Advice for new contributors

New to Xapian (or even open source)? Don’t worry! Here we try to guide you through your first contribution, but if anything is unclear or you want to ask a question, please get in touch. This may look a bit daunting the first time, but we’re here to help, and a lot of the details will become natural over time.

Checking out and building Xapian

A good way to start learning about Xapian is to check out the code, and get it to build. It’s better to use the latest code from the repository rather than a release, as that’s what we want the projects to be based on.

We recommend you use Linux or another UNIX-like system for development work, as we’re better set up for development on such platforms. In particular we use them ourselves, so can more easily help with any set up issues you may encounter. If you want to run Linux (perhaps virtualised) for development and have no existing preference, we suggest ​Debian or ​Ubuntu as our documentation covers these well.

It can take a while to get the code if your network connection is slow, and it may take a while to build and run the testsuite if your computer is slow - while you are waiting, you might want to make a start on the next section.

If you haven’t used git before, or want a refresher on “branches”, “remotes” and so forth, then this article by James Aylett was written for our students a number of years ago, and may be helpful. There are also a number of free books and resources online, such as Pro Git.

Learn about Xapian’s API

It’s a good idea to get familiar with Xapian by going through the user guide. The online version has examples in Python, but you can also grab the source and build for other languages; most example code is also available in C++ and PHP.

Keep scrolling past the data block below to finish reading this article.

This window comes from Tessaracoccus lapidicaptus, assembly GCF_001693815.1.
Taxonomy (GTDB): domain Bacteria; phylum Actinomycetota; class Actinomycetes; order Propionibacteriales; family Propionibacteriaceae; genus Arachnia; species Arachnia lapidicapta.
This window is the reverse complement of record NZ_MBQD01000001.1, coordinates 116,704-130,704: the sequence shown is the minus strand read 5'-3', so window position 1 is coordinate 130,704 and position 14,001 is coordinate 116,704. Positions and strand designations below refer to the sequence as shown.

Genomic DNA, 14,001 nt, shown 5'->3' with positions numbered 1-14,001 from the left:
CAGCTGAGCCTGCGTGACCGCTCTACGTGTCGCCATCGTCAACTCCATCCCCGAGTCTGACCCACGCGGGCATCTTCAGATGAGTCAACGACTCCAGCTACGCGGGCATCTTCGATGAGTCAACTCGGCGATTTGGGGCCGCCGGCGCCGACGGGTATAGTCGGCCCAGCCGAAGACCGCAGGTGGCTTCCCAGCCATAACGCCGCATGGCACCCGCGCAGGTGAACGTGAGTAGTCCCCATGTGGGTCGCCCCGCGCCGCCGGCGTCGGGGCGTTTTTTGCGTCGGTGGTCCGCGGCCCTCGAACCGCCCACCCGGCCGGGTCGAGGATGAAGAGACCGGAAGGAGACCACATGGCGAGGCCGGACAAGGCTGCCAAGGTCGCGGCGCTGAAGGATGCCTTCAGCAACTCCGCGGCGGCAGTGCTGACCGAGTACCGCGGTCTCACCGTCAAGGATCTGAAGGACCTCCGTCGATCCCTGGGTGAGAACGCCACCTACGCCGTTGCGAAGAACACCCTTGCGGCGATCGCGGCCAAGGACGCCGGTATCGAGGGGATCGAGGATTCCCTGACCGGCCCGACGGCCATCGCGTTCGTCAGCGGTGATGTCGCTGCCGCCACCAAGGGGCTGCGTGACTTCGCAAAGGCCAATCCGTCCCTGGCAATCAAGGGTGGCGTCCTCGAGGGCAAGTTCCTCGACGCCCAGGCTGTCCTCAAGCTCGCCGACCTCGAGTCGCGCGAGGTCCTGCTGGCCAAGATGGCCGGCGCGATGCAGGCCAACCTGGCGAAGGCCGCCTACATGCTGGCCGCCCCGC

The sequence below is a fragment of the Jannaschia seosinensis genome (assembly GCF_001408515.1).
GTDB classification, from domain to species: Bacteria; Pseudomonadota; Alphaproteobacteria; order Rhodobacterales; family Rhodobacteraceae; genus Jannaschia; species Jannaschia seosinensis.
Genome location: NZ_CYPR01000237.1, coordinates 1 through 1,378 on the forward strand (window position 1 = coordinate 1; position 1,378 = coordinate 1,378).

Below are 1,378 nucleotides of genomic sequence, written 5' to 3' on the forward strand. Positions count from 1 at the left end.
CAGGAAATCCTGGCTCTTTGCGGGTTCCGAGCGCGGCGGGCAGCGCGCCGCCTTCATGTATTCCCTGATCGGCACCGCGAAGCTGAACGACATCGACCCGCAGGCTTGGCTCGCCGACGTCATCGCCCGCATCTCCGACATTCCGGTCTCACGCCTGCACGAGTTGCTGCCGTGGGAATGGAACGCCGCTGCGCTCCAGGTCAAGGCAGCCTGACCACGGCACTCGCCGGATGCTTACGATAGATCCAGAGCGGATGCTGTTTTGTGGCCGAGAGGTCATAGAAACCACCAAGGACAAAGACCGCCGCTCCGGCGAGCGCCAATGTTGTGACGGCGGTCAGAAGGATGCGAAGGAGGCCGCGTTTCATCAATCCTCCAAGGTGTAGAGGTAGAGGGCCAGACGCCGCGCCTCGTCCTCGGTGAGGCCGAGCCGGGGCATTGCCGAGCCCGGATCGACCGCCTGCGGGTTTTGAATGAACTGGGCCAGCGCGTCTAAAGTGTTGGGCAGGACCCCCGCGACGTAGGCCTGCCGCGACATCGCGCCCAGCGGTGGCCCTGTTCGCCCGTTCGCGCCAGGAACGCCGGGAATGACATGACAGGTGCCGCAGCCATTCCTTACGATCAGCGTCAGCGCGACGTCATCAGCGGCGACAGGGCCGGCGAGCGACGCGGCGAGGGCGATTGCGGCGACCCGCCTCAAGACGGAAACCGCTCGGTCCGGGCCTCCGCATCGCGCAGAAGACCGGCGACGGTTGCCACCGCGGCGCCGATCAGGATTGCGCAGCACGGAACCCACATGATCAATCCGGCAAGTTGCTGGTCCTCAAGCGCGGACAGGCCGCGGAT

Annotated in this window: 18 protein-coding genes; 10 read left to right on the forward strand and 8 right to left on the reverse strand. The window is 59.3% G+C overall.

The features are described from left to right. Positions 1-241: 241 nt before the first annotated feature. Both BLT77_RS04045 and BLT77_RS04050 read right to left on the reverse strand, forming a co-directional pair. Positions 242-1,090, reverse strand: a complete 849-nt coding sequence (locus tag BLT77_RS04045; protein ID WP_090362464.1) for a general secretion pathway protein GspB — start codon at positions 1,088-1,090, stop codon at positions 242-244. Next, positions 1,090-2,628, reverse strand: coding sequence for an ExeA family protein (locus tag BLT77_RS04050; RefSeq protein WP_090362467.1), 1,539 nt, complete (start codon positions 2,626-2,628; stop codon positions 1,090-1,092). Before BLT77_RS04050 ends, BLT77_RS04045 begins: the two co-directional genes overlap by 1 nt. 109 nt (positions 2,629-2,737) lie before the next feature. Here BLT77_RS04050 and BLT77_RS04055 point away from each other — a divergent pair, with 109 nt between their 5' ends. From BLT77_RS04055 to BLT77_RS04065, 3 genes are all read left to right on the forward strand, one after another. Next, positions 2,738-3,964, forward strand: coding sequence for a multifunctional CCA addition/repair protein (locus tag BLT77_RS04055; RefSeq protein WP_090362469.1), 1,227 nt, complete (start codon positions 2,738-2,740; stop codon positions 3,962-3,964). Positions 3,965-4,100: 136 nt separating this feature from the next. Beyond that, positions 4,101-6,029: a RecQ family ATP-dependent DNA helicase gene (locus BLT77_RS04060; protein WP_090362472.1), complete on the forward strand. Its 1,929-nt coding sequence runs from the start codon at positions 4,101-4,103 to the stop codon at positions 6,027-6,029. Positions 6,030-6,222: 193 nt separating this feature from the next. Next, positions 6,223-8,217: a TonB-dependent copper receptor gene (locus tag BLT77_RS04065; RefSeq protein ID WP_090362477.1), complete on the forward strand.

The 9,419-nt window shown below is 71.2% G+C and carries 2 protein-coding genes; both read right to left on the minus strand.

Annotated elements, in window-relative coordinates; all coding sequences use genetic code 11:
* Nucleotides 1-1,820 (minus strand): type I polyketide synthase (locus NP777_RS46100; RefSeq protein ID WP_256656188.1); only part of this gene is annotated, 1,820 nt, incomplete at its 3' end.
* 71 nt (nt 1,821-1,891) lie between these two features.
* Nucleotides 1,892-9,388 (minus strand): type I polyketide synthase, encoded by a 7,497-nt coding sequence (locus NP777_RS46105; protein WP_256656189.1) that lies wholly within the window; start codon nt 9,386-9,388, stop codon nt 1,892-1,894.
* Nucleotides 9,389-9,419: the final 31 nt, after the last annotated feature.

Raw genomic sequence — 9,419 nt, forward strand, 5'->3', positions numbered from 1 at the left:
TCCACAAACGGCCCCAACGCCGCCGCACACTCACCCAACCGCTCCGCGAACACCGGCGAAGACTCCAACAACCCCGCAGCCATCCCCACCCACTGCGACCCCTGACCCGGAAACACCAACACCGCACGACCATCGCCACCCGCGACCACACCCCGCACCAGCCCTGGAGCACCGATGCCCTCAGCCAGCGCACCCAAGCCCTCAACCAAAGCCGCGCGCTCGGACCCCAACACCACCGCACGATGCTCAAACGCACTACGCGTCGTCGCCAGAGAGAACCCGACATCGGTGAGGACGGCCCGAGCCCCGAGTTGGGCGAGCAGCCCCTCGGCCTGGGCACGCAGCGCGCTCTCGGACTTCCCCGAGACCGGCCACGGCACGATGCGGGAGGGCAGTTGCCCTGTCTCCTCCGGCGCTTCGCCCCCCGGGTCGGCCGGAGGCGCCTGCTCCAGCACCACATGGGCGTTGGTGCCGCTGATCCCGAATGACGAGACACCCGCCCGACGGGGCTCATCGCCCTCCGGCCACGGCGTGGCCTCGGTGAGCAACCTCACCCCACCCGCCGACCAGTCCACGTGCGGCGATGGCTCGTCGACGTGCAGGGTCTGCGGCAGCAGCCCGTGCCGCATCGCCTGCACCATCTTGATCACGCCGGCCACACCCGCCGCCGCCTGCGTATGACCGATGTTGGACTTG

For more details on individual classes, you may want to look at the automatically generated API documentation. If you’re building from git, this will be built for you in xapian-core/docs; the API may have some changes between the stable release documented on the website and the latest version in git.

Get familiar with the code

If you’re going to be writing code, it’s a good idea to read some of Xapian’s existing sources, particularly in the main library (xapian-core). When you come to write your own, you’ll want to follow the style of how the current code works, both in terms of layout (where spaces go and so on) and how we use various C++ language features.

Picking something to start with

It can be difficult sometimes to find a place to start, so here are some suggestions:

  • Start small.

    By picking a small contribution first, other people can help you with details of how Xapian’s documentation, code and so on work. It’s much easier to get feedback on a small change to start off with.

    If documentation is your thing, then you might like to take a look at our list of missing documentation.

    On the features side, our bite-sized projects are intended to be suitable for someone new to Xapian to pick up. We’ve tried to have a range of things to work on across different parts of Xapian.


    No change is too small to consider! Some people’s first contributions to an open source project are fixing a single stray letter in documentation, or adding a line break where one is needed.

  • Pick something you care about, or which you already have some knowledge of.

    For instance, if you’ve been using Omega, you might want to pick up a small bug or feature for that. Or if you’ve studied (or are studying now!) different Information Retrieval weighting schemes, you might want to implement one of the ones we don’t currently support.

  • Don’t be afraid to ask for help.

    Please pop onto the mailing list or IRC if you need any help in getting started or picking something to work on.

Do some work

Add or correct some documentation, fix a bug or implement a new feature! You’ll probably find our suggested workflow helpful. We also have detailed information on contributing your changes back to Xapian for inclusion in future releases.